By KNA/KBC Reporters
The country wide polio vaccination programme has been launched in Kisii County, with parents being asked to ensure they take their children for immunization.
County Director of Health Dr. Geoffrey Otomu, while launching the exercise at the Kisii Teaching and Referral Hospital, said immunization is the surest way to preventing polio in children under five years.
Thomas Onserio contracted polio at a tender age. He says his uninformed parents ignored calls for polio immunization that led him to be crippled, thus offering himself as a living example of the devastating effects of the disease.
As the county immunization ambassador, Onserio is happy to take up the role to encourage parents to take their children for immunization, to ensure they do not suffer the same fate.
Dr. Geoffrey Otomu, the County Director of Health urged parents to heed the call to help their children escape polio, in the exercise that will be administered by the Ministry of Health officials for the next three days.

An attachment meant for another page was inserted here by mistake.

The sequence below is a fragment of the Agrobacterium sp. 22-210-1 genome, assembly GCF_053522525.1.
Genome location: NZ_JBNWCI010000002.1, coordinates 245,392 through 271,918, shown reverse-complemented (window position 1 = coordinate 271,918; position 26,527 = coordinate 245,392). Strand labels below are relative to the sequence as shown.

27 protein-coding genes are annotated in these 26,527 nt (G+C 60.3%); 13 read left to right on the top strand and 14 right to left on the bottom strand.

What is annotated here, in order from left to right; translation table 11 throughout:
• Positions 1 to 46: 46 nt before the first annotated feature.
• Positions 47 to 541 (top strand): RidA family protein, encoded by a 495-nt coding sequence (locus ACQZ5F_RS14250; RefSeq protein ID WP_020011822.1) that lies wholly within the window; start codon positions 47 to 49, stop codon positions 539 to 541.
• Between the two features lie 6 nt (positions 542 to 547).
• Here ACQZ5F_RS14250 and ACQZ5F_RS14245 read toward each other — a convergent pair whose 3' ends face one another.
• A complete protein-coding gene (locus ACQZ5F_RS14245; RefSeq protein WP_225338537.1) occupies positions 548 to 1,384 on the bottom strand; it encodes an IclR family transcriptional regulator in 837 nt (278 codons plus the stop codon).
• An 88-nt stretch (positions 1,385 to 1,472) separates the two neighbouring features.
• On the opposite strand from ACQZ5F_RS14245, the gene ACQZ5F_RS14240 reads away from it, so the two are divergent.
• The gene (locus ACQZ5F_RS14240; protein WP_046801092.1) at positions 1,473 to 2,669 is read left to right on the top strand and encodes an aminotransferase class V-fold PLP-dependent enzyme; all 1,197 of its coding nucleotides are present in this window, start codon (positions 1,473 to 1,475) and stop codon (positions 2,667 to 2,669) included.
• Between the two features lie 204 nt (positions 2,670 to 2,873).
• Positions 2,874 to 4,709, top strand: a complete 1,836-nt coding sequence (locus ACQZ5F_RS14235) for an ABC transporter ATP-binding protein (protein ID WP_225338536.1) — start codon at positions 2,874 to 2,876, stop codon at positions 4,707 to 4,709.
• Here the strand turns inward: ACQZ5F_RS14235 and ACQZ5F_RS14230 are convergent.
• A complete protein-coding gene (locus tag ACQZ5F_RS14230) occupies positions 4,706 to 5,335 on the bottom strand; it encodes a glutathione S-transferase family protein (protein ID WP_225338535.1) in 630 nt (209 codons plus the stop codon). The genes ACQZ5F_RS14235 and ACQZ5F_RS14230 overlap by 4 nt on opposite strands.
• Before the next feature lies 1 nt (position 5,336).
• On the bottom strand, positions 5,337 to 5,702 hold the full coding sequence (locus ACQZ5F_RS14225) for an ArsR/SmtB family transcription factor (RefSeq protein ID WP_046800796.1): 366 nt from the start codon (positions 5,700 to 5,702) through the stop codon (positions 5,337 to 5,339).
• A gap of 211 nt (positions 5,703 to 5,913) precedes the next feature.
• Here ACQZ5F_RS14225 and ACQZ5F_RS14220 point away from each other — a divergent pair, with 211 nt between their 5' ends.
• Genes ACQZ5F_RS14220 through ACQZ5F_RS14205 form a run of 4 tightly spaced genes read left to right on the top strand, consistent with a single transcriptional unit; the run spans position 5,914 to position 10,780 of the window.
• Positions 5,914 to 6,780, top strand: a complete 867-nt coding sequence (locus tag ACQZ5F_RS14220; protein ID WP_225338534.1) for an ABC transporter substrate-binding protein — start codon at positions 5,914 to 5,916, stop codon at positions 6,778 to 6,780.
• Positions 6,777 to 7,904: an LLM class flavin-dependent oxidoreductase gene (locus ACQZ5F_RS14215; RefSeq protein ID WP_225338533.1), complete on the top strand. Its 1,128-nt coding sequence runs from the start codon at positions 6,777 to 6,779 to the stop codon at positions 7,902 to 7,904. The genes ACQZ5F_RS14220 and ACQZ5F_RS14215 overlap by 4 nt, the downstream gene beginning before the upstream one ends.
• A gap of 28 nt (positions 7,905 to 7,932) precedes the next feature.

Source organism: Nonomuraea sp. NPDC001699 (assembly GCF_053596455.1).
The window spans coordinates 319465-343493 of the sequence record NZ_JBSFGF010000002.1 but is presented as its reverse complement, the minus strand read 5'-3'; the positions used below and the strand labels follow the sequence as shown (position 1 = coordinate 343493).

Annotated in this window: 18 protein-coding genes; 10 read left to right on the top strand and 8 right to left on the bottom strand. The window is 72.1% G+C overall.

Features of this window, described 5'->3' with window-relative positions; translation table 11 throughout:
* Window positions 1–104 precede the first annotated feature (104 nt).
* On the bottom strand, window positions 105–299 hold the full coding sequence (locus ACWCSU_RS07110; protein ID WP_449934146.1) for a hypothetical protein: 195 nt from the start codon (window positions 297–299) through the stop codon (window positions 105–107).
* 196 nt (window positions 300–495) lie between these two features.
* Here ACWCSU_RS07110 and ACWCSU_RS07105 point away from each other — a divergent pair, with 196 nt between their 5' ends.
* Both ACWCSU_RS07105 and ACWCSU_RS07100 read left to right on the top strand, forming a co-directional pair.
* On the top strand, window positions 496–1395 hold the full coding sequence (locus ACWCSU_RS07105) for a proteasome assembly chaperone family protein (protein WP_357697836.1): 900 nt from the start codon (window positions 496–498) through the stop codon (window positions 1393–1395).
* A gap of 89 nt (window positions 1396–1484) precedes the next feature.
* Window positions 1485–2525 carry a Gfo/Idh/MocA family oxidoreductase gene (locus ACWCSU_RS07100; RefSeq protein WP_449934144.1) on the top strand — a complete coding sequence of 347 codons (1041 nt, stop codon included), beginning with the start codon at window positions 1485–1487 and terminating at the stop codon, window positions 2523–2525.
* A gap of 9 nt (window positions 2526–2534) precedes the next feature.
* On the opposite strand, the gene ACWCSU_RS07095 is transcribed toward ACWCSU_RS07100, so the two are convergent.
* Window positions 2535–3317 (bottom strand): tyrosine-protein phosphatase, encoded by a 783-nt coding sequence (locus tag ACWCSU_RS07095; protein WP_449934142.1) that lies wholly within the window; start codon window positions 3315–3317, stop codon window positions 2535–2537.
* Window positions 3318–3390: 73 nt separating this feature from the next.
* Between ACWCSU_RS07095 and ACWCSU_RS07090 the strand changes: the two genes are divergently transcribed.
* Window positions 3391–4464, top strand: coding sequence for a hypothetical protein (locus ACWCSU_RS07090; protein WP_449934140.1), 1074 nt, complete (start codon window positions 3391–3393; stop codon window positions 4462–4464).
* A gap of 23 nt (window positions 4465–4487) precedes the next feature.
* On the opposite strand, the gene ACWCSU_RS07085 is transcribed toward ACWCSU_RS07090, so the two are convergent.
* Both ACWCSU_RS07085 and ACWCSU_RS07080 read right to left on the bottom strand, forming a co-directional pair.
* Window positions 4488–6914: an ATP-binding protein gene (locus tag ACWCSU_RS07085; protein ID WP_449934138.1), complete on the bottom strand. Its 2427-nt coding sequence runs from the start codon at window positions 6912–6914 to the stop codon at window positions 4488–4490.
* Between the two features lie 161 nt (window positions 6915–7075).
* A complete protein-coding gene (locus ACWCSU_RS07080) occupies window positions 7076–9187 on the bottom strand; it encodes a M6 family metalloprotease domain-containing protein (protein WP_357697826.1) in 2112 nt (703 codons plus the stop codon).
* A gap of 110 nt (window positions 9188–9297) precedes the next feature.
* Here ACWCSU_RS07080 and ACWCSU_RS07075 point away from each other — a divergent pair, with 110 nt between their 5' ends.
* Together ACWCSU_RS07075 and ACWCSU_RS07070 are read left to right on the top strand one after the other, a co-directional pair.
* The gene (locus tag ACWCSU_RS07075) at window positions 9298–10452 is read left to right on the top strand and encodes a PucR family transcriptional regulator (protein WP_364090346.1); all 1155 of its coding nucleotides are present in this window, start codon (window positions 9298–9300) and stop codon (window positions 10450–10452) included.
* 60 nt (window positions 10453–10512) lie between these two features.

Sarah Omache, Member of Executive Committee in charge of the health docket said so far 365,000 Polio vaccines have been received, which surpasses the number of potential children they had planned to cover.
The officer also urged affected persons to turn up for assessment at the local Association of Disabled Persons of Kenya offices at the Kisii Teaching and Referral Hospital.
According to the World Heal Organization, Poliomyelitis (polio) is a highly infectious viral disease, which mainly affects young children.
The virus is transmitted by person-to-person spread mainly through the faecal-oral route or, less frequently, by a common vehicle (e.g. contaminated water or food) and multiplies in the intestine, from where it can invade the nervous system and can cause paralysis.
Initial symptoms of polio include fever, fatigue, headache, vomiting, stiffness in the neck, and pain in the limbs. In a small proportion of cases, the disease causes paralysis, which is often permanent. There is no cure for polio, it can only be prevented by immunization.
The World Health Organization is confident polio is in its dying days and could be eradicated within 12 months, despite challenges in Pakistan and Afghanistan, where the virus is still endemic and vaccination campaigns are sometimes targeted by extremists.
If the virus is wiped out, polio will become only the second human-hosted virus to be eradicated since the end of smallpox in 1980.
“We absolutely need to keep the pressure up, but we think we could reach the point where we have truly interrupted the transmission at the end of the year or the end of the low season [winter] next year,” said Michel Zaffran, the WHO’s director of polio eradication.